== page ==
• Open-Source Fabbing Gives Plastic Waste New Life

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SourceForge Tightens Security With Malware Scans

LXer - Wed, 2016-05-18 06:11
It appears as if the new owners at SourceForge are serious about fixing the mistakes made by the sites previous owners. FOSS Force has learned that as of today, the software repository used by many free and open source projects is scanning all hosted projects for malware. Sites that don't make the grade will be noticeably flagged with a red warning badge located beside the project's download button.

Why I cannot rely on Linux for personal computing

Reddit - Wed, 2016-05-18 06:01

I want to love Linux. I really do. But far too many simple every day things that other operating systems do seamlessly, Linux seems too pretentious to simply do the right thing for the user.

For a little background, I am a programmer working on lower level systems type things. In this environment, cross compiling code, installing different libraries and configuring builds, Linux cannot be beat. However for my every day machines, I simply cannot stand Linux. Here are some of my biggest gripes:

  1. Updates are never smooth.

Want to upgrade the base OS with all new the bells and whistles? It will probably break something basic such as log in, or a configuration.

  1. No paradigm for install location of user level applications.

Using something like the Ubuntu App Store is okay. At least it makes a shortcut for you. But how many times have you compiled something from source, then done a make install, only to have no clue where to launch the app GUI from?

  1. Multi monitor support sucks.

Maybe it's just the version of Kodibuntu I have installed on an old laptop for a makeshift media center and a dedicated Kodi box, but configuring displays and resolutions should not require attempting all display setting permutations to achieve the desired display settings. Also unplugging a monitor should gracefully return the laptop screen to its native resolution, not have it be stuck in a weird hybrid state.

  1. Way too many simple things require niche knowledge and user input.

At the end of the day, I want my personal computing devises to work properly and do the right thing on their own. I don't want to sit and fiddle with all sorts of different settings, I don't want all the constant updates to break my system, and I sure as hell don't want to figure out what obscure Cmake flags I need to turn on in order to get a project building for my system.

Maybe all this is too much to ask for from a free operating system, but at its current state I simply cannot use Linux for anything besides work.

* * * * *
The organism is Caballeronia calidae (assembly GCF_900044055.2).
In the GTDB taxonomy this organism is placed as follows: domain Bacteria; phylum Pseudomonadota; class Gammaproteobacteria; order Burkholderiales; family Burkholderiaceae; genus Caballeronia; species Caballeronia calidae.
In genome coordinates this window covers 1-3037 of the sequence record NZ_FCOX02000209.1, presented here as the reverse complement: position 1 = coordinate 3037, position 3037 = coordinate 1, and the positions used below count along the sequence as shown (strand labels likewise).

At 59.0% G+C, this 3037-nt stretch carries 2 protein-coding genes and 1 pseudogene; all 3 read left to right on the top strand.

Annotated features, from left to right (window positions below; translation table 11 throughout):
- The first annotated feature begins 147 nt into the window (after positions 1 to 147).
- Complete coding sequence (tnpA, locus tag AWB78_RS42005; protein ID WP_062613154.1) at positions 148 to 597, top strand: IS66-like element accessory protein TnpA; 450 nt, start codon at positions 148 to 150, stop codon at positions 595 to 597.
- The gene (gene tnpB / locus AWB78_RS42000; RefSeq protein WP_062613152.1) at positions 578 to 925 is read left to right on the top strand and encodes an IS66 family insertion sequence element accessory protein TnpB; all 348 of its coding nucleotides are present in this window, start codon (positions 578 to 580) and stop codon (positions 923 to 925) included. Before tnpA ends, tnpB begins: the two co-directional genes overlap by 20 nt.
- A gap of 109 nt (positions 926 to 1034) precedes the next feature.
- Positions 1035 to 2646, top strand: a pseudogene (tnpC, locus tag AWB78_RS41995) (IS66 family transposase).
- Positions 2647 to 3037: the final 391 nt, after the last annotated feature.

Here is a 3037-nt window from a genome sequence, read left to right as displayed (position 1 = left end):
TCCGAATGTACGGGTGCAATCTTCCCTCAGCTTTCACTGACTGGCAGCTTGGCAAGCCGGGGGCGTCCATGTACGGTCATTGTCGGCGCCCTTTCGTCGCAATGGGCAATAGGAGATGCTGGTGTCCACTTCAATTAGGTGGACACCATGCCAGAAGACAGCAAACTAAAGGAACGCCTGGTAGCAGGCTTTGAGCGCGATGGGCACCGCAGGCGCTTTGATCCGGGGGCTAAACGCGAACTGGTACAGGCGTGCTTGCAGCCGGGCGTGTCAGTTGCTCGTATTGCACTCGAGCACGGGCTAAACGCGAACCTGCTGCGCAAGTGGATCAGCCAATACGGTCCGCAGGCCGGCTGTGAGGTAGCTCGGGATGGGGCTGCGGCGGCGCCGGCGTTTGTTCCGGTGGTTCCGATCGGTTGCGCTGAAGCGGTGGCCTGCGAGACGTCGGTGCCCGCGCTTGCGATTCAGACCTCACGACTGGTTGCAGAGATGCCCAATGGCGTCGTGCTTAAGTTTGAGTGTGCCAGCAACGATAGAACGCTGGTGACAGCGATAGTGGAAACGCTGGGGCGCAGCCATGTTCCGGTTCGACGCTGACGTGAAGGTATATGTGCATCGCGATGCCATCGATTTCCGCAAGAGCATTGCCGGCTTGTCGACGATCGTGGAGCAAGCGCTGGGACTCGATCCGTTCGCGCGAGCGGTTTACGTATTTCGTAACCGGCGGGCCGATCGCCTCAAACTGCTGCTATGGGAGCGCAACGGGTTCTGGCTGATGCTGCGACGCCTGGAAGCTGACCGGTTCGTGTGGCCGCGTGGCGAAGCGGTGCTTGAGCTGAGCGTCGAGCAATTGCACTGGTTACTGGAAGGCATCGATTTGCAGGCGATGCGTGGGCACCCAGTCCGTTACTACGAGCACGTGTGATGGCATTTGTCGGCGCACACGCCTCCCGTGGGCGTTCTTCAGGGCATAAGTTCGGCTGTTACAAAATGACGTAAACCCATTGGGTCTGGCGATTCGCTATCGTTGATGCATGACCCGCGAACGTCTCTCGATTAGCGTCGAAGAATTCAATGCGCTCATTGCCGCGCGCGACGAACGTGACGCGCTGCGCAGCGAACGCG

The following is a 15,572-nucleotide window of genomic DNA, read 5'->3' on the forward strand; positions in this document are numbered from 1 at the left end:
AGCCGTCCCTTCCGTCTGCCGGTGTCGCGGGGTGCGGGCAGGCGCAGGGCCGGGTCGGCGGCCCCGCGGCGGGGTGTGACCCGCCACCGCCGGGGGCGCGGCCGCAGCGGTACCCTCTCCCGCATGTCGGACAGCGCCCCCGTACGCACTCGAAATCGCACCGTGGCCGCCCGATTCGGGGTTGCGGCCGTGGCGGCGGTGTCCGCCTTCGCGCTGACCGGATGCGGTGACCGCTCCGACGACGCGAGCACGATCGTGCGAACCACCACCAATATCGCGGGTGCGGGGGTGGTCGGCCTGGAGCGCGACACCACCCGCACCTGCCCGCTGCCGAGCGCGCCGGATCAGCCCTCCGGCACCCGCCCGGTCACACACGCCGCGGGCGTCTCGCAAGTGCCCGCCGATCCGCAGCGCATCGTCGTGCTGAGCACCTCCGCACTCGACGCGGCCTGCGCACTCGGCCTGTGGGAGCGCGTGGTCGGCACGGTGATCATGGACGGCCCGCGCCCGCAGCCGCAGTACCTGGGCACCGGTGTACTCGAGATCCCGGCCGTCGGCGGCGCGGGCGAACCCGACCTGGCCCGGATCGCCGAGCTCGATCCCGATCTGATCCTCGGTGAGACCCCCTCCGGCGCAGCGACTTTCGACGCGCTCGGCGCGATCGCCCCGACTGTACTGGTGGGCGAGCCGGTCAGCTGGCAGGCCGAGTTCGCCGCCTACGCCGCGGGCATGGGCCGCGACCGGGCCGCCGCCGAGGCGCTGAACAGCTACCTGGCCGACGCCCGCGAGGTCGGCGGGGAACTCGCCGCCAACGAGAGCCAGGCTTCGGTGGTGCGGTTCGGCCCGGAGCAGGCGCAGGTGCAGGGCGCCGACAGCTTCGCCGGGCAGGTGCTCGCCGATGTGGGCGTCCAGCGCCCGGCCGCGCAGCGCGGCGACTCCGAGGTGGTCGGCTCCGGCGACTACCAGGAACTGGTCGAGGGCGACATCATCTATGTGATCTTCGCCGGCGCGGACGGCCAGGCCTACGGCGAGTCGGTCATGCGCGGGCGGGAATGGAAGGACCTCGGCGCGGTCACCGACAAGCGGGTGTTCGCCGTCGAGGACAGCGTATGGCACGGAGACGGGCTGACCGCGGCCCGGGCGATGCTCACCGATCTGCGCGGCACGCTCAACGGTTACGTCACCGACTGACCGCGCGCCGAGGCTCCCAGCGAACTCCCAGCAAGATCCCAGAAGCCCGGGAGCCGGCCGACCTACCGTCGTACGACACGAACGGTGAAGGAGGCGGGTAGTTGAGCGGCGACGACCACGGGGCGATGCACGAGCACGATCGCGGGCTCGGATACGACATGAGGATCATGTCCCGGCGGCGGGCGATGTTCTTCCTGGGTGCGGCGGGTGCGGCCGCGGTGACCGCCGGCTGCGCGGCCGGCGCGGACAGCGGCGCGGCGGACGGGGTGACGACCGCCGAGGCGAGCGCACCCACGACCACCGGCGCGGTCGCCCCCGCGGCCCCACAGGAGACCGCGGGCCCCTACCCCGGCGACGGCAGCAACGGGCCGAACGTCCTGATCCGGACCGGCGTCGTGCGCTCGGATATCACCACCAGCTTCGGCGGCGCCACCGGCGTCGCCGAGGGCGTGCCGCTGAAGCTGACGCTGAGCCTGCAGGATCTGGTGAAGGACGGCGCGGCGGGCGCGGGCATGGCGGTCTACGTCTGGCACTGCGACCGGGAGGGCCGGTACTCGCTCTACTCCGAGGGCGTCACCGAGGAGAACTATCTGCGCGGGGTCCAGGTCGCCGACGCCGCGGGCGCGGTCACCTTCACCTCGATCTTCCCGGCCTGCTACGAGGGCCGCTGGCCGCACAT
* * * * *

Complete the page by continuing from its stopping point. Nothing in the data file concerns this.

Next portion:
submitted by /u/bUrdeN555
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ExTiX 16.2, Build 160508, with KDE 4.15 together with KDE Frameworks 5.15.0

TuxMachines - Wed, 2016-05-18 05:46

I have made a new version of ExTiX – The Ultimate Linux System. I call it ExTiX 16.2 KDE Live DVD. (The previous version was 15.4).

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Ubuntu Touch OTA-12 Will Be More About Fixes than Features, Says Canonical

LXer - Wed, 2016-05-18 05:14
We promised to keep our Ubuntu Phone and Ubuntu Tablet readers informed about the latest developments in the Ubuntu Touch mobile operating system, and today we have some interesting news to share.

Dear redditors, how does one go about ad-blocking through the hosts file?

Reddit - Wed, 2016-05-18 05:06

I recently tried AdAway on my Android phone, and was surprised at how effective it was. I already use uBlock Origin on Firefox, but I am interested to know whether there is a way to block ads like this too. It would be great if there was an application that can do that.

submitted by /u/PM_ME_SEXY_SCRIPTS
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DevOps Hype

TuxMachines - Wed, 2016-05-18 04:54

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OpenStack Roundup

TuxMachines - Wed, 2016-05-18 04:53
  • OSOps Gives Operators a Powerful Tool to Poke OpenStack Developers

    For JJ Asghar, senior partner engineer of OpenStack at Chef, there is one issue that continues to hamper OpenStack’s success: Operations. It’s no secret in the Ops community that there is a large barrier to entry involved in becoming a part of the OpenStack community. When it comes to submitting bugs, reporting issues, and ensuring one’s OpenStack cloud runs smoothly, operations teams find themselves facing an uphill battle.

  • Cisco's Embrace of OpenStack Pays Network Dividends [VIDEO]

    When Lew Tucker, vice-president and CTO of cloud computing at Cisco first got Cisco involved with OpenStack, networking wasn't even a separate project, it was just part of the Nova compute project. OpenStack has since evolved with the Neutron networking project and more recently, a large focus on Network Function Virtualization (NFV) with some of the world's largest carriers supporting the effort.

  • OpenStack Player Platform9 Rolls Out Channel Partner Program

    As the OpenStack arena consolidates, there are still many business models evolving around it, and OpenStack-as-a-Service is emerging as an interesting choice. Platform9, which focuses on OpenStack-based private clouds, has announced a new release of its Platform9 Managed OpenStack, which is a SaaS-based solution with integration for single sign-on (SSO) solutions. The company also updated its private-cloud-as-a service offering from OpenStack Juno to OpenStack Liberty.